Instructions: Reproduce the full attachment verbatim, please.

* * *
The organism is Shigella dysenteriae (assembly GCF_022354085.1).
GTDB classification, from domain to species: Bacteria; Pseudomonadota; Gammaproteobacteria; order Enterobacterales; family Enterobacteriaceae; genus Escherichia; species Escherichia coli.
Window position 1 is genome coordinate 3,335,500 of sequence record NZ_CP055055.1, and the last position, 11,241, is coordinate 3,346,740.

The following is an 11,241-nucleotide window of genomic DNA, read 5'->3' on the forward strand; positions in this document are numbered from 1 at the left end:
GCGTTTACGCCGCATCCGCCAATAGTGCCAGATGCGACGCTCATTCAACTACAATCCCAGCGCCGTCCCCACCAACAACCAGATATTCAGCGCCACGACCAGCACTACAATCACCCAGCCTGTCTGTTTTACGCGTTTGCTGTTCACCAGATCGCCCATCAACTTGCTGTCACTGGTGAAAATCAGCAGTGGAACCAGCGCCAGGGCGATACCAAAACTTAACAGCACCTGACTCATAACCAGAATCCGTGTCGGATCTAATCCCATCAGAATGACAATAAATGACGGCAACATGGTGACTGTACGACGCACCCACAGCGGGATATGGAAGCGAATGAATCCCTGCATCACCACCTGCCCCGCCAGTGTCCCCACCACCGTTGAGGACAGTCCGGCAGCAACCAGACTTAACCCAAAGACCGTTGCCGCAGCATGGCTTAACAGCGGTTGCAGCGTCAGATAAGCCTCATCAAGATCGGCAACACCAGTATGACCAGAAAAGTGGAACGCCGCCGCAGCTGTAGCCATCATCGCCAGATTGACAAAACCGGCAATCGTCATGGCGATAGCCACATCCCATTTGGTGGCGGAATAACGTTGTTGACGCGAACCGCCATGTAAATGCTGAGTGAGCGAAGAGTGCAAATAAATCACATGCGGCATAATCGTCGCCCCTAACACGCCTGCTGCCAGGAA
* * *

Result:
The organism is Shigella dysenteriae (assembly GCF_022354085.1).
GTDB classification, from domain to species: Bacteria; Pseudomonadota; Gammaproteobacteria; order Enterobacterales; family Enterobacteriaceae; genus Escherichia; species Escherichia coli.
Window position 1 is genome coordinate 3,335,500 of sequence record NZ_CP055055.1, and the last position, 11,241, is coordinate 3,346,740.

The following is an 11,241-nucleotide window of genomic DNA, read 5'->3' on the forward strand; positions in this document are numbered from 1 at the left end:
GCGTTTACGCCGCATCCGCCAATAGTGCCAGATGCGACGCTCATTCAACTACAATCCCAGCGCCGTCCCCACCAACAACCAGATATTCAGCGCCACGACCAGCACTACAATCACCCAGCCTGTCTGTTTTACGCGTTTGCTGTTCACCAGATCGCCCATCAACTTGCTGTCACTGGTGAAAATCAGCAGTGGAACCAGCGCCAGGGCGATACCAAAACTTAACAGCACCTGACTCATAACCAGAATCCGTGTCGGATCTAATCCCATCAGAATGACAATAAATGACGGCAACATGGTGACTGTACGACGCACCCACAGCGGGATATGGAAGCGAATGAATCCCTGCATCACCACCTGCCCCGCCAGTGTCCCCACCACCGTTGAGGACAGTCCGGCAGCAACCAGACTTAACCCAAAGACCGTTGCCGCAGCATGGCTTAACAGCGGTTGCAGCGTCAGATAAGCCTCATCAAGATCGGCAACACCAGTATGACCAGAAAAGTGGAACGCCGCCGCAGCTGTAGCCATCATCGCCAGATTGACAAAACCGGCAATCGTCATGGCGATAGCCACATCCCATTTGGTGGCGGAATAACGTTGTTGACGCGAACCGCCATGTAAATGCTGAGTGAGCGAAGAGTGCAAATAAATCACATGCGGCATAATCGTCGCCCCTAACACGCCTGCTGCCAGGAA